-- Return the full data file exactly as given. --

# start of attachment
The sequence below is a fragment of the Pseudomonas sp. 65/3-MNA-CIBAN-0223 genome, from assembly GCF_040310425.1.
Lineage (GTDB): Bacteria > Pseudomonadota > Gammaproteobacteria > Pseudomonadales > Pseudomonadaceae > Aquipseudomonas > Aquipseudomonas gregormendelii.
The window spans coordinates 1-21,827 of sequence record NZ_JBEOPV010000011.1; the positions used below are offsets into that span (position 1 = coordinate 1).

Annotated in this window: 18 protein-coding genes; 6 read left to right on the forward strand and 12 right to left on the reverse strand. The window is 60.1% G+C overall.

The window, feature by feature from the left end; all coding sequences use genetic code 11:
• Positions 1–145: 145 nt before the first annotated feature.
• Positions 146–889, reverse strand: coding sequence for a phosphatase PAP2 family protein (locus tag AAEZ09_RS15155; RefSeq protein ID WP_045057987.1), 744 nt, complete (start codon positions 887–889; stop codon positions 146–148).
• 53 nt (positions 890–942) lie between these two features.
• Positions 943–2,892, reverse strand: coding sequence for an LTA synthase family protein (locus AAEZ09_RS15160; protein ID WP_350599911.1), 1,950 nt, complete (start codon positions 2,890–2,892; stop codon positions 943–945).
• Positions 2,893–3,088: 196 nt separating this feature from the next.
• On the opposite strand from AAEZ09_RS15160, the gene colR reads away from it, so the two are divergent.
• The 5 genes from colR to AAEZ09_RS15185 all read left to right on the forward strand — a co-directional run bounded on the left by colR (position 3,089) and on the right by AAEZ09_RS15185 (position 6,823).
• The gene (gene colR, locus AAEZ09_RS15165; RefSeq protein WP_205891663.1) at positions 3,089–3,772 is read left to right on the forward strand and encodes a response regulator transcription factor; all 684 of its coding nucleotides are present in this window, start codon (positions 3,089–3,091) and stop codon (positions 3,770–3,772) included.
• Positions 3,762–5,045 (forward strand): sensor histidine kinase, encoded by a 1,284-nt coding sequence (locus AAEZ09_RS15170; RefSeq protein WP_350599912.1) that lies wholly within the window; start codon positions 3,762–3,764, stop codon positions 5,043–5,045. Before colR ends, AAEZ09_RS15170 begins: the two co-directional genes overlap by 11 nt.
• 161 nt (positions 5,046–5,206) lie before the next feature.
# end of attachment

The sequence below is a fragment of the Pseudomonas sp. 65/3-MNA-CIBAN-0223 genome, from assembly GCF_040310425.1.
Lineage (GTDB): Bacteria > Pseudomonadota > Gammaproteobacteria > Pseudomonadales > Pseudomonadaceae > Aquipseudomonas > Aquipseudomonas gregormendelii.
The window spans coordinates 1-21,827 of sequence record NZ_JBEOPV010000011.1; the positions used below are offsets into that span (position 1 = coordinate 1).

Annotated in this window: 18 protein-coding genes; 6 read left to right on the forward strand and 12 right to left on the reverse strand. The window is 60.1% G+C overall.

The window, feature by feature from the left end; all coding sequences use genetic code 11:
• Positions 1–145: 145 nt before the first annotated feature.
• Positions 146–889, reverse strand: coding sequence for a phosphatase PAP2 family protein (locus tag AAEZ09_RS15155; RefSeq protein ID WP_045057987.1), 744 nt, complete (start codon positions 887–889; stop codon positions 146–148).
• 53 nt (positions 890–942) lie between these two features.
• Positions 943–2,892, reverse strand: coding sequence for an LTA synthase family protein (locus AAEZ09_RS15160; protein ID WP_350599911.1), 1,950 nt, complete (start codon positions 2,890–2,892; stop codon positions 943–945).
• Positions 2,893–3,088: 196 nt separating this feature from the next.
• On the opposite strand from AAEZ09_RS15160, the gene colR reads away from it, so the two are divergent.
• The 5 genes from colR to AAEZ09_RS15185 all read left to right on the forward strand — a co-directional run bounded on the left by colR (position 3,089) and on the right by AAEZ09_RS15185 (position 6,823).
• The gene (gene colR, locus AAEZ09_RS15165; RefSeq protein WP_205891663.1) at positions 3,089–3,772 is read left to right on the forward strand and encodes a response regulator transcription factor; all 684 of its coding nucleotides are present in this window, start codon (positions 3,089–3,091) and stop codon (positions 3,770–3,772) included.
• Positions 3,762–5,045 (forward strand): sensor histidine kinase, encoded by a 1,284-nt coding sequence (locus AAEZ09_RS15170; RefSeq protein WP_350599912.1) that lies wholly within the window; start codon positions 3,762–3,764, stop codon positions 5,043–5,045. Before colR ends, AAEZ09_RS15170 begins: the two co-directional genes overlap by 11 nt.
• 161 nt (positions 5,046–5,206) lie before the next feature.